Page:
exercise of our discretion pursuant to § 24-72-305[,] C.R.S. Thus the letter took
    the position that the question of whether the Indictment should be made
    available for inspection and copying should be decided by the Court and not the Office of the
    District Attorney. A true and correct copy of the July 1, 2013 letter is attached as Ex. 5
    14. The Plaintiffs believe, for reasons recited in the Kelley letter of June 27, 2013,
    that the Indictment is a criminal justice record that reflects official action by the Grand Jury, and
    accordingly that it is subject to mandatory disclosure upon request pursuant to §§ 24-72-303 &
    304, C.R.S.
    Alternatively, the Plaintiffs submit that the Indictment should be treated as a report
    by the Grand Jury, which is subject to disclosure and should be disclosed at the direction of this
    Court pursuant to § 16-5-205.5(5)(d), C.R.S. Alternatively, they argue that the Indictment
    should be disclosed to the public because such disclosure would serve the public interest in
    government transparency and not be contrary to the public interest nor cause undue adverse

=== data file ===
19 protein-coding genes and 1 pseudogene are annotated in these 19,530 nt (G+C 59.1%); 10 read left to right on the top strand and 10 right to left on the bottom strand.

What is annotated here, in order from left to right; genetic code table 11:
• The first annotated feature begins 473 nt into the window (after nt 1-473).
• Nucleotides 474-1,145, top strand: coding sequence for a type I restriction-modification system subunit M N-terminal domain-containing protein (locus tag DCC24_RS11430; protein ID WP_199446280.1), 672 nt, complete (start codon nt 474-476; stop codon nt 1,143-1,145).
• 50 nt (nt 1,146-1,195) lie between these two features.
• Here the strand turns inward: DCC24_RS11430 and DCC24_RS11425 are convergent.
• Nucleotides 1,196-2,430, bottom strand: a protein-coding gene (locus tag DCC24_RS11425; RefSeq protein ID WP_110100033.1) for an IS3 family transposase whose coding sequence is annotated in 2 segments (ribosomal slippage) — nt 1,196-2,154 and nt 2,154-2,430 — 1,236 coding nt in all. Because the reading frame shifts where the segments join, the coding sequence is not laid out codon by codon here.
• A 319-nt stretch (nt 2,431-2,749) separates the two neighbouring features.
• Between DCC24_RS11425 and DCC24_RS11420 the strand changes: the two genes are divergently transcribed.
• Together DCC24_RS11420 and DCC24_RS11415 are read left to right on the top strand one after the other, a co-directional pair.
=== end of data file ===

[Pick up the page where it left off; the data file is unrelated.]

effect upon the privacy of any individual. For all of these reasons, this Court should order the
    Indictment to be disclosed to Plaintiffs, an order that would ensure its disclosure to the public.
    WHEREFORE, Plaintiffs, Charlie Brennan and Reporters Committee for Freedom of the
    Press, pursuant to § 24-72-305(7), C.R.S., respectfully pray that:
    (a)
    The Court enter an order directing the Defendant to show cause why the
    Defendant should not permit their inspection and copying of the Indictment;
    (b)
    The Court conduct a hearing pursuant to such order at the earliest practical time
    as required by § 24-72-305(7), C.R.S., and after such hearing to make the Show
    Cause Order absolute;
    (c)
    The Court convene a status conference to establish a schedule for briefing and